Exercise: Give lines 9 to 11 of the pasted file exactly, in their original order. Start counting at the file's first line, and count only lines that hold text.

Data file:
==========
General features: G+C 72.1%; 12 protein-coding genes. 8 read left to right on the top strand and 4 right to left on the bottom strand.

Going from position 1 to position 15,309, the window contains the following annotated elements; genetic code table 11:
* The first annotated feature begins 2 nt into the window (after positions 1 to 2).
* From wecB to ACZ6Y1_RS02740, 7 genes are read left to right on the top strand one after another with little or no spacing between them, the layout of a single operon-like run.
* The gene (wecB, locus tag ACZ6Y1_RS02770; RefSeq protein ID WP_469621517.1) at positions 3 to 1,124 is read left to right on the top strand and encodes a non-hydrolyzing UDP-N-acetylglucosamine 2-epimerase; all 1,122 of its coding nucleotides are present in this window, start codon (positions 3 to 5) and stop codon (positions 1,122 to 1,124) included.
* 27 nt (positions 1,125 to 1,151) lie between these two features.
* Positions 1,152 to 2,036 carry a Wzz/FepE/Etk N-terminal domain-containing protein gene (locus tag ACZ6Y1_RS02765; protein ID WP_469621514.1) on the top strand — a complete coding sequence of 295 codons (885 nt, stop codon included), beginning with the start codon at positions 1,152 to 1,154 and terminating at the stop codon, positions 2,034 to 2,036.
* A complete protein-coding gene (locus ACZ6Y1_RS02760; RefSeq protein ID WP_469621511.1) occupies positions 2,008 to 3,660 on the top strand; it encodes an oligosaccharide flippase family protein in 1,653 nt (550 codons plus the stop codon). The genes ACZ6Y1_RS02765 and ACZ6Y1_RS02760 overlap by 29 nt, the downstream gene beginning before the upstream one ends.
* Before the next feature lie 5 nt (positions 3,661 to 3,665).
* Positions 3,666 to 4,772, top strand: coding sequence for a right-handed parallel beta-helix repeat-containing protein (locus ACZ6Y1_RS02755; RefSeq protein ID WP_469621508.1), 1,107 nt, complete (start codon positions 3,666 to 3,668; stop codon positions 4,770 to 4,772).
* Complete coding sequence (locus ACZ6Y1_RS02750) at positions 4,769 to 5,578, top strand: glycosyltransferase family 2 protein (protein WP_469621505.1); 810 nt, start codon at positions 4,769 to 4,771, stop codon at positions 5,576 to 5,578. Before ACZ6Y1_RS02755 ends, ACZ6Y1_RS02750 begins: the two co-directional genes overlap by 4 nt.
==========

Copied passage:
* Before the next feature lie 5 nt (positions 3,661 to 3,665).
* Positions 3,666 to 4,772, top strand: coding sequence for a right-handed parallel beta-helix repeat-containing protein (locus ACZ6Y1_RS02755; RefSeq protein ID WP_469621508.1), 1,107 nt, complete (start codon positions 3,666 to 3,668; stop codon positions 4,770 to 4,772).
* Complete coding sequence (locus ACZ6Y1_RS02750) at positions 4,769 to 5,578, top strand: glycosyltransferase family 2 protein (protein WP_469621505.1); 810 nt, start codon at positions 4,769 to 4,771, stop codon at positions 5,576 to 5,578. Before ACZ6Y1_RS02755 ends, ACZ6Y1_RS02750 begins: the two co-directional genes overlap by 4 nt.